Tuesday, May 10, 2011

RH to LH, texture coord oddities, and instancing

MS3D model geometry is now loaded correctly.  One problem I did encounter was that the models are stored in a right-handed coordinate system, but the game uses a left-handed coordinate system.  This means that the x coordinate is pointing in the wrong direction, basically.  I initially tried to solve this by inverting the x coordinate of all vertices in the model.  I was a bit surprised to find that the model appeared to have turned itself inside-out!  After a bit of discussion in the #gamedev IRC channel, I figured out what the problem was:  The triangles were wound in the wrong direction.  This was fixed easily enough by reversing the order of the vertices of each triangle, and the model was no longer inside-out.

While adding in texture support, I discovered some rather odd things.  First off, the U and V texture coordinates are named "s" and "t".  After doing some poking around, I think this is an OpenGL thing.  Trying to find the texture coordinates was a bit confusing at first though.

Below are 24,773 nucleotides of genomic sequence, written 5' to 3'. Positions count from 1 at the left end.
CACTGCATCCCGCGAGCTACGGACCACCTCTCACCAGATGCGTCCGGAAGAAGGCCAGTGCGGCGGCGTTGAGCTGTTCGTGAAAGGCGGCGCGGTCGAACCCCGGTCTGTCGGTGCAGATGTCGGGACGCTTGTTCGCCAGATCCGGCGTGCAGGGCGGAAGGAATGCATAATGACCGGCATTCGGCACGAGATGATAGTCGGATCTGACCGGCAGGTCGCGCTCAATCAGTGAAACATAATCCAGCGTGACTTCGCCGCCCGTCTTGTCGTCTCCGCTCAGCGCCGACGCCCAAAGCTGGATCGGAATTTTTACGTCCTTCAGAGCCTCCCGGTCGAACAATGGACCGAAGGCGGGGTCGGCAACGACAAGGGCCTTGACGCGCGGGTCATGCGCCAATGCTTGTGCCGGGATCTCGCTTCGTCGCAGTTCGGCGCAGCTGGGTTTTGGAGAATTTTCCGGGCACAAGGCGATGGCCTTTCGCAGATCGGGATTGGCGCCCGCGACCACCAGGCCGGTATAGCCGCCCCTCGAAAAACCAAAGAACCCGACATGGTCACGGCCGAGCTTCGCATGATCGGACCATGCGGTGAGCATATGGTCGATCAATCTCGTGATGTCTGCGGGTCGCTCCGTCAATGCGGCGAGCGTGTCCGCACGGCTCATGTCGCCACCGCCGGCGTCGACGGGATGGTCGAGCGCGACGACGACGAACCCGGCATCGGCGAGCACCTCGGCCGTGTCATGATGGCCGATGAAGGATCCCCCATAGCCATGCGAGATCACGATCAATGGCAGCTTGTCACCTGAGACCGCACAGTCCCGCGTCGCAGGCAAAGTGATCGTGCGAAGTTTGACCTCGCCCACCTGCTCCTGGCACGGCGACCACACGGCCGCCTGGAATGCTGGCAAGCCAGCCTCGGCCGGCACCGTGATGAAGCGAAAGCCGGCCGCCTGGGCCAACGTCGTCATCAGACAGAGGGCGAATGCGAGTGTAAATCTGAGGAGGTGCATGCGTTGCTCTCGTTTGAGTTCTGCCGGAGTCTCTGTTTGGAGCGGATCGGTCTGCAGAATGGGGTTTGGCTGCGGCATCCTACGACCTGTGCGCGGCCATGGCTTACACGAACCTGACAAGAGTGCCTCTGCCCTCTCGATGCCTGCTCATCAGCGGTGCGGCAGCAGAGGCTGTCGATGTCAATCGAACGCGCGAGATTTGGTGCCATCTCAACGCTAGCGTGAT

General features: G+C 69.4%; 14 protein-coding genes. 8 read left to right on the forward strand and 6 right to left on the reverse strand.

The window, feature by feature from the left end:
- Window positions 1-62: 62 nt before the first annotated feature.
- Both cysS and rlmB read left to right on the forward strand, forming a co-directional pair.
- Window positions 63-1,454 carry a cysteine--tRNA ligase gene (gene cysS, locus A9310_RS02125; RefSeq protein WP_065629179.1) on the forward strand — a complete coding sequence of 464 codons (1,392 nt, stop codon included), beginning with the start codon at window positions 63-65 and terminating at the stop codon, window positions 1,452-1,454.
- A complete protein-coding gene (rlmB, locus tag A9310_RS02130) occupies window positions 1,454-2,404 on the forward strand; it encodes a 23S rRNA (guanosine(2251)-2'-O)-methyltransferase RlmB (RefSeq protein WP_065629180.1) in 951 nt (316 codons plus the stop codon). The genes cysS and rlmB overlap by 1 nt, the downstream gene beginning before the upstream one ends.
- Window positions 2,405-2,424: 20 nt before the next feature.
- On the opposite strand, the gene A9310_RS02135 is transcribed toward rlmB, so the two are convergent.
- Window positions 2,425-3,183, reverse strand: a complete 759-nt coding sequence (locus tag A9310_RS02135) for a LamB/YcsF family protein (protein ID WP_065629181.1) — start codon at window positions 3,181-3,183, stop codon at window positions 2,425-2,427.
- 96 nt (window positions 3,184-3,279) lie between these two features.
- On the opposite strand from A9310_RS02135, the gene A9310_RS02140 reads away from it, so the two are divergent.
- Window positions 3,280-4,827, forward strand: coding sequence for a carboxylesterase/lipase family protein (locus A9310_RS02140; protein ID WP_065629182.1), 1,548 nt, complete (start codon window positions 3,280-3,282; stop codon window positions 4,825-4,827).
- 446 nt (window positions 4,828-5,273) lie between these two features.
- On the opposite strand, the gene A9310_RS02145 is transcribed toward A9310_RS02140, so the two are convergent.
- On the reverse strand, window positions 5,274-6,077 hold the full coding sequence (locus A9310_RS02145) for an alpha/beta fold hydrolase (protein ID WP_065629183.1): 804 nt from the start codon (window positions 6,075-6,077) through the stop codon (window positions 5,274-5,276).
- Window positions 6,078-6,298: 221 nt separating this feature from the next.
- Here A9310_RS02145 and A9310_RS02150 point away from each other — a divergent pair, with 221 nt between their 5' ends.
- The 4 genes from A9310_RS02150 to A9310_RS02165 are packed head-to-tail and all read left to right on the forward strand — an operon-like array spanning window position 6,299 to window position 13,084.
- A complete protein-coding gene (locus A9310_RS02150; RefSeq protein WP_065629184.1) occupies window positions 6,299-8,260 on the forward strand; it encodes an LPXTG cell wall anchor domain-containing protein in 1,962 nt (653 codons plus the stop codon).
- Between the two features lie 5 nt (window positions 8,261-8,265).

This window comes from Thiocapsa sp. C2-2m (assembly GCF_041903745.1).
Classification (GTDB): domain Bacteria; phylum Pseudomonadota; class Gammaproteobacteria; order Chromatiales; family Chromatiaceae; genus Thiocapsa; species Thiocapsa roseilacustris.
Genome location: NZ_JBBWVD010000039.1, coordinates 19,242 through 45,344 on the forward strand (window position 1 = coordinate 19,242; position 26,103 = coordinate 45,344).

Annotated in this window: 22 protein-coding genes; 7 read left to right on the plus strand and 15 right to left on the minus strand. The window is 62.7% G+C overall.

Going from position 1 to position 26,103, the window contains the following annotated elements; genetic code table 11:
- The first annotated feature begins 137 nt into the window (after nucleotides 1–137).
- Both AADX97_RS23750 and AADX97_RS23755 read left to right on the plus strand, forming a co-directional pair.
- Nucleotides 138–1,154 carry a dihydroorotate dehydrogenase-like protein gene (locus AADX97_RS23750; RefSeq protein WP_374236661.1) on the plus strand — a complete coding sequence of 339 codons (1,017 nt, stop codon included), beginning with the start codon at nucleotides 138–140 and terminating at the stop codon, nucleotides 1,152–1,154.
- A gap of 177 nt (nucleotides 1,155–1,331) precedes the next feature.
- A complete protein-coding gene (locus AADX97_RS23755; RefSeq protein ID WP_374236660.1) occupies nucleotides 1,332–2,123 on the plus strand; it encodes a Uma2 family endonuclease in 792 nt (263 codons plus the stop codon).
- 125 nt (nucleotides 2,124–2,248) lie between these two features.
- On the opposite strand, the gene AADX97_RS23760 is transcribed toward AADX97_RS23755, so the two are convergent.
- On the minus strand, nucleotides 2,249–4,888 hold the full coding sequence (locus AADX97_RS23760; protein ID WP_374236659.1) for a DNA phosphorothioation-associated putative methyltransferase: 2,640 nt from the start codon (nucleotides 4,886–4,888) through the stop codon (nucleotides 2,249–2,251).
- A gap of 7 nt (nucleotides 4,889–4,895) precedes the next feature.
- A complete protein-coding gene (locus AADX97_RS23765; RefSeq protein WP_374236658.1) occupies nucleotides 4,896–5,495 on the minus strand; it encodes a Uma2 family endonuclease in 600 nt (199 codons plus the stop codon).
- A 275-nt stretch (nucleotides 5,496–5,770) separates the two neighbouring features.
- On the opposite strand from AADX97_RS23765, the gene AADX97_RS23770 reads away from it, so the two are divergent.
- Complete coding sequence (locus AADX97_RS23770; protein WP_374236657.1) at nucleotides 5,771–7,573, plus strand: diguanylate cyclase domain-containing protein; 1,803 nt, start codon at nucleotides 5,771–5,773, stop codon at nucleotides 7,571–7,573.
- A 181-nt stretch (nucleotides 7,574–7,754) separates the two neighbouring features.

The second odd thing is that texture coordinates for each vertex are stored per triangle, not per vertex.  This means that a single vertex can have multiple texture coordinates.  I suppose this makes sense, since you may want two triangles which share a vertex to have completely unrelated textures.  It did goof up my usual way of doing things though, and I had to scrap my indexed drawing code since each vertex of each triangle needs to be stored.  There may be a way for me to split up the geometry data and the material data using stream frequencies, but further investigation along those lines will have to wait for the moment.

Texturing isn't completely working yet.  Coordinates are stored fine, but the same texture is used for every model.  Also, no other material properties are currently in use.  I will probably get these things working correctly after skinning is in.

The method of instancing which I am using involves separating the model data and per-instance data into different vertex buffers.  The model data is stuff like vertex position, texture coordinates, etc. and per-instance data is the world transformation matrix and anything else which differentiates instances of the same model.  Stream frequencies are then setup so that one "vertex" of instance data is applied to the entire model.

This was my first time working with multiple streams, so I suppose it's not surprising that I made a newbie blunder.  After the instancing code was all finished, the model wouldn't appear.  I spent some time trying to figure out what went wrong, but everything checked out...  I eventually found the culprit though:  When creating the vertex declaration, I didn't start the offset over at 0 when I started specifying stream 1 elements.  This caused all of the "vertices" in stream 1 to have a chunk of padding at their beginning equal in size to the stream 0 vertex size.

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